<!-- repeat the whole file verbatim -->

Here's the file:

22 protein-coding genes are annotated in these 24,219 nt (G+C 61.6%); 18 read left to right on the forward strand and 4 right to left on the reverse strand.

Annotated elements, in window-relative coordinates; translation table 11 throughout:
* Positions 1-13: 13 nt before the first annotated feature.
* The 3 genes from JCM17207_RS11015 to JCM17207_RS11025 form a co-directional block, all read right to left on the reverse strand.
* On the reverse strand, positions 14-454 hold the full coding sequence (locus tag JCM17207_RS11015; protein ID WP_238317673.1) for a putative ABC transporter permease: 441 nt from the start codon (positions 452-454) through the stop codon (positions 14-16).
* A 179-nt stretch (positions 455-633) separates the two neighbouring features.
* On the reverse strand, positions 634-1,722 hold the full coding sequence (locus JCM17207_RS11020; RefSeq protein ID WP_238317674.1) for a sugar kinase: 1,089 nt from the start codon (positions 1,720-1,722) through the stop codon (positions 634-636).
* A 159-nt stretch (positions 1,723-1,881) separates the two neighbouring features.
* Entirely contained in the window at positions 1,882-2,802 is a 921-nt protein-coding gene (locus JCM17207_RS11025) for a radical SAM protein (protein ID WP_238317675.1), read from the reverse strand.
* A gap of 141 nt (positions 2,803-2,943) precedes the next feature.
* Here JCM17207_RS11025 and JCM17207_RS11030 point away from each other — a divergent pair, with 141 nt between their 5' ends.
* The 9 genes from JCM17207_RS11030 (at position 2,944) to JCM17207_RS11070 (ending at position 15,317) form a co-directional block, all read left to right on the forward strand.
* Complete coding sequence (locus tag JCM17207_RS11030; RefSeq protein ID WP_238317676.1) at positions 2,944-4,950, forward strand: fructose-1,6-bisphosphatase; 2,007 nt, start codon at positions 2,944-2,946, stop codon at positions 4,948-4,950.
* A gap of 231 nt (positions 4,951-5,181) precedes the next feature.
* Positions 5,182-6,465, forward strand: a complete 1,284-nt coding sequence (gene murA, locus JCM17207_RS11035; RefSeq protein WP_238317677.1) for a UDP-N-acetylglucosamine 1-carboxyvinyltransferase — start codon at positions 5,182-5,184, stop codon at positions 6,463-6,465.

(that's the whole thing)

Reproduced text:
22 protein-coding genes are annotated in these 24,219 nt (G+C 61.6%); 18 read left to right on the forward strand and 4 right to left on the reverse strand.

Annotated elements, in window-relative coordinates; translation table 11 throughout:
* Positions 1-13: 13 nt before the first annotated feature.
* The 3 genes from JCM17207_RS11015 to JCM17207_RS11025 form a co-directional block, all read right to left on the reverse strand.
* On the reverse strand, positions 14-454 hold the full coding sequence (locus tag JCM17207_RS11015; protein ID WP_238317673.1) for a putative ABC transporter permease: 441 nt from the start codon (positions 452-454) through the stop codon (positions 14-16).
* A 179-nt stretch (positions 455-633) separates the two neighbouring features.
* On the reverse strand, positions 634-1,722 hold the full coding sequence (locus JCM17207_RS11020; RefSeq protein ID WP_238317674.1) for a sugar kinase: 1,089 nt from the start codon (positions 1,720-1,722) through the stop codon (positions 634-636).
* A 159-nt stretch (positions 1,723-1,881) separates the two neighbouring features.
* Entirely contained in the window at positions 1,882-2,802 is a 921-nt protein-coding gene (locus JCM17207_RS11025) for a radical SAM protein (protein ID WP_238317675.1), read from the reverse strand.
* A gap of 141 nt (positions 2,803-2,943) precedes the next feature.
* Here JCM17207_RS11025 and JCM17207_RS11030 point away from each other — a divergent pair, with 141 nt between their 5' ends.
* The 9 genes from JCM17207_RS11030 (at position 2,944) to JCM17207_RS11070 (ending at position 15,317) form a co-directional block, all read left to right on the forward strand.
* Complete coding sequence (locus tag JCM17207_RS11030; RefSeq protein ID WP_238317676.1) at positions 2,944-4,950, forward strand: fructose-1,6-bisphosphatase; 2,007 nt, start codon at positions 2,944-2,946, stop codon at positions 4,948-4,950.
* A gap of 231 nt (positions 4,951-5,181) precedes the next feature.
* Positions 5,182-6,465, forward strand: a complete 1,284-nt coding sequence (gene murA, locus JCM17207_RS11035; RefSeq protein WP_238317677.1) for a UDP-N-acetylglucosamine 1-carboxyvinyltransferase — start codon at positions 5,182-5,184, stop codon at positions 6,463-6,465.